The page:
Wednesday, April 1, 2009

No Foolin': Wizardly Orders of Irrin

It happened that after a time of playing in our homebrew world of Irrin, players a) wanted some greater differentiation and motivation for mages, and b) wanted more information on the arcane politics of Irrin. So, over time, I added in several competing and diverse orders, each representing a certain arcane mind frame or power concentration. As with everything in Irrin, I also wanted to leave them open enough for further definition through play, and to ensure that they were easily added to or removed from the sandbox as desired.

This is something I plan to add into my next revision of the Irrin primer, as before all I had were some partially-recovered notes. These notes are one of the few things I found instead of list in our recent move. So for Irrin fans and for those just wanting some ideas for some wizardly orders in your games, here are the main Wizardly Orders of Irrin:

At 4th level, Wizards and Illusionists are considered powerful enough for inclusion into one of Irrin’s Orders of Wizardry. These Orders have varying goals and require different levels of dedication, but at their core they are an organization to further either practice of the arcane arts or a certain philosophy therein.

Members of these Orders have access to specialized spells that outsiders do not; in addition, their membership offers a level of protection and guidance against other wizards. Even enemies in the same Order will often stop short of killing each other.

Arcane magic users will not approach representatives of the Order; rather, they will be sought out by representatives of the interested Orders. Sorcerers are considered dangerous amateurs, and are almost never admitted. Arcane users may choose to remain unaffiliated, but will be considered a dangerous rogue by those in the Orders.

(Game Note: Bonus and exclusive spells may be learned upon joining an order, and may also be available later on in the game. Number and quality largely depend on performance during initiation and services rendered to the Order).

The Wizardly Orders of Irrin:

Collegium Arcanum: The Collegium is the largest and most “mainstream” of all the orders, with little asked of most of its members. It does not claim to offer any great secrets of power, but does have extensive resources in nearly every major city.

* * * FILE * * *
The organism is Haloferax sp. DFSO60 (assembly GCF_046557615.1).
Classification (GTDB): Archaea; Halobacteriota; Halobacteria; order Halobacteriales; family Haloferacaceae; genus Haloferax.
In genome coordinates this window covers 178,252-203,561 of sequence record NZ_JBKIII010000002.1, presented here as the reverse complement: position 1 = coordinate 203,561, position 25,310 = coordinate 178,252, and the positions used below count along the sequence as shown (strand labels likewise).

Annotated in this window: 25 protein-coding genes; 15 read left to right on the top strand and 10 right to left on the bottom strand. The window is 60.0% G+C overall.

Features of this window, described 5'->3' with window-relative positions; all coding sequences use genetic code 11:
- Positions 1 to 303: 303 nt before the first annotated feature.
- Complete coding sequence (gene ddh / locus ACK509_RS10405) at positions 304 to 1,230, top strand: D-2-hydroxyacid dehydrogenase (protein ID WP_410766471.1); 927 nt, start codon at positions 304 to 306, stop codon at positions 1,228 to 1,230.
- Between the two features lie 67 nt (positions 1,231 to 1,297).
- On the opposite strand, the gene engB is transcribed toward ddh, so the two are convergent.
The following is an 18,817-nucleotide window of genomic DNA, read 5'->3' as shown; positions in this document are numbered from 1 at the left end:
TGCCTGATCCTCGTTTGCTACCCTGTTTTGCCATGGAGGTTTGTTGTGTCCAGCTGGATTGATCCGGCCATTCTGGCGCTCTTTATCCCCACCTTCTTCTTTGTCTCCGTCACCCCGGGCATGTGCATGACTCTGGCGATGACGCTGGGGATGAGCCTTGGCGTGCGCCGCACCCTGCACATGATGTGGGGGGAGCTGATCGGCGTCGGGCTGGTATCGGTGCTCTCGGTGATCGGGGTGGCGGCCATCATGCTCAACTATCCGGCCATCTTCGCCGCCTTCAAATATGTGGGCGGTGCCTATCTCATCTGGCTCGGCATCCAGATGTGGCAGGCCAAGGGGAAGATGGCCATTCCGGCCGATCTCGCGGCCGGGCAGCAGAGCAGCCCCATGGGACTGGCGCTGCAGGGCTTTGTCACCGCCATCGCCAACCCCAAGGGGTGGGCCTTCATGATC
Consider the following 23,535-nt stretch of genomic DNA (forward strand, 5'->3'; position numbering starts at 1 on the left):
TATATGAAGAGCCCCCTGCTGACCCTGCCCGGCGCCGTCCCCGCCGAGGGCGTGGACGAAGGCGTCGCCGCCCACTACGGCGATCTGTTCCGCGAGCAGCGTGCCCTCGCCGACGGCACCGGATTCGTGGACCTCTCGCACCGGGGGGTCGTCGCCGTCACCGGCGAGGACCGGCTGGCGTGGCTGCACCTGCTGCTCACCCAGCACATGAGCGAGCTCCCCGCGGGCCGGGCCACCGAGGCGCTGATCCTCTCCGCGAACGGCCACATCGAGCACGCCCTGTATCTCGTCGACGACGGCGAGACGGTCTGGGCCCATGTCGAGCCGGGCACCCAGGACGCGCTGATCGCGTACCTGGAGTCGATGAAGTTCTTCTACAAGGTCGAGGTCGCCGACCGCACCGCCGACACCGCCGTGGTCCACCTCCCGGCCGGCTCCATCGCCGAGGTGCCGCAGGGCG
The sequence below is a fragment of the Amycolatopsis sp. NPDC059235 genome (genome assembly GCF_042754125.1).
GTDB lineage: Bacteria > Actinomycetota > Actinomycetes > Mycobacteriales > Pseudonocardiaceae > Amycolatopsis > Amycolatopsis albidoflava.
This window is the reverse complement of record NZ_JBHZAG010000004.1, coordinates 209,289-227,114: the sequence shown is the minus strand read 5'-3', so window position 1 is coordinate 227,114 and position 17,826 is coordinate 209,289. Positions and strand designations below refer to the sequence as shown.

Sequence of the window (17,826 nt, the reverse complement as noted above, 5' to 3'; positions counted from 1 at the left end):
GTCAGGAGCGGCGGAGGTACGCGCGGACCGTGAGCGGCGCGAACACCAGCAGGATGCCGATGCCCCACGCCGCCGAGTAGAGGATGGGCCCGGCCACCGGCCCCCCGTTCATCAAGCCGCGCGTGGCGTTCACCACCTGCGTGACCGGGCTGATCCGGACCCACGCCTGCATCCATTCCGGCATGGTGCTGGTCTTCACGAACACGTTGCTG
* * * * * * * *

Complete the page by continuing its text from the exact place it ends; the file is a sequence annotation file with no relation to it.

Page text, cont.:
Black Collegium: Officially outlawed in many places, the Black Collegium was founded by Collegium Arcanum dissidents who wanted to seek greater power in necromancy and the darker arts.

Order of the Sun Dagger: This order is known for aggressive, offensive-oriented spells and attempting to challenge The Verdant Hall and Collegium Arcanum’s political pull whenever possible.

Order of the Resplendent Star: Strongest in the nations of the south, these mages are known for their experimentation in planar and dimension travel and access.

Tower of the Mysteries:
Perhaps the most reclusive of all the orders, the Tower is credited with having come up with some of the most powerful utilitarian and defensive spells known.

The Unnamed: These wizards and mages attempt to master the elements. Their order is loosely-aligned, but is known for its heavy demands of members at times in exchange for increased spell knowledge.

The Verdant Hall:
Exclusive, secretive, and small, this order claims many well-to-do and noble members among its ranks. Trickery, illusionism, and creation spells are all very much in vogue here.

As explained above, mages may choose to remain unaffiliated. However, if they are not of a sufficient strength to defend themselves or discourage attack, they may face additional consequences if they fall afoul of any of the Orders or their members. On the plus side, they will not be expected to fulfill any duties, and some Unaffiliated mages have found purpose as neutral go-betweens between the various orders.

(This file is also available in pdf for your convenience. I'll be adding it to my lulu store as a freebie after some touch-ups).


Chgowiz said...

Interesting! I've had the 3 school system (Chaos, Law, Neutral) in my Vale Campaign, but I like some of the directions you've gone. My wife's character in that same campaign is caught up in the intrigues of someone from the school of Chaos.

Pukako said...

I was trudging through one of R. Scott Bakker's books when I stole the idea of competing mage orders, but not quite as violent.

I've got a few sorted out, each with their own character, and suspicious of mages of other orders. A character is trained by their order, has a lifelong commitment to it, and proudly states their allegiance. They can be aided by other members (mages who went through the same training) in far off places, and there are chapter houses in some other cities for assistance and communication with their order. But not too much, as they are in neutral or even 'enemy' territory.

So far, I have an Air Elementalist from the Azure Tower, who reports back information for an unknown purpose to his masters. Gives a bit of structure and a sense of a larger world around the PCs, and that's got to be good.